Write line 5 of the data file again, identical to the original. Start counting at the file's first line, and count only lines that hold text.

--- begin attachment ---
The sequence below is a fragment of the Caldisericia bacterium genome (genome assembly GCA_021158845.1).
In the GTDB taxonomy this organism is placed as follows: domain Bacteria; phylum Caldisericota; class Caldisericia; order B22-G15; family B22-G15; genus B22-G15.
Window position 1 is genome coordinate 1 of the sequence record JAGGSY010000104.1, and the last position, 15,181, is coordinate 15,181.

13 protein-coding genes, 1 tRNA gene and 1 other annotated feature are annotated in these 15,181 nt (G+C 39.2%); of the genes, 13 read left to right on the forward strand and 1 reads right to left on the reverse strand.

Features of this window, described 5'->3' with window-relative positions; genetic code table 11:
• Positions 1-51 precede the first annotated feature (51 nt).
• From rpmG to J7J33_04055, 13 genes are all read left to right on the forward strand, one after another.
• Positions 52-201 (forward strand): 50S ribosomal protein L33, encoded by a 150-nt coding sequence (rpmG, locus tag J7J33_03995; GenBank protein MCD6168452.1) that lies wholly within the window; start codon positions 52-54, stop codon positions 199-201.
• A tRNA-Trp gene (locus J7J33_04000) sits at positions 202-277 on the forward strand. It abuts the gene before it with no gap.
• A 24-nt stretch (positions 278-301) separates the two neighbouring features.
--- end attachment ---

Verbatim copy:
Features of this window, described 5'->3' with window-relative positions; genetic code table 11: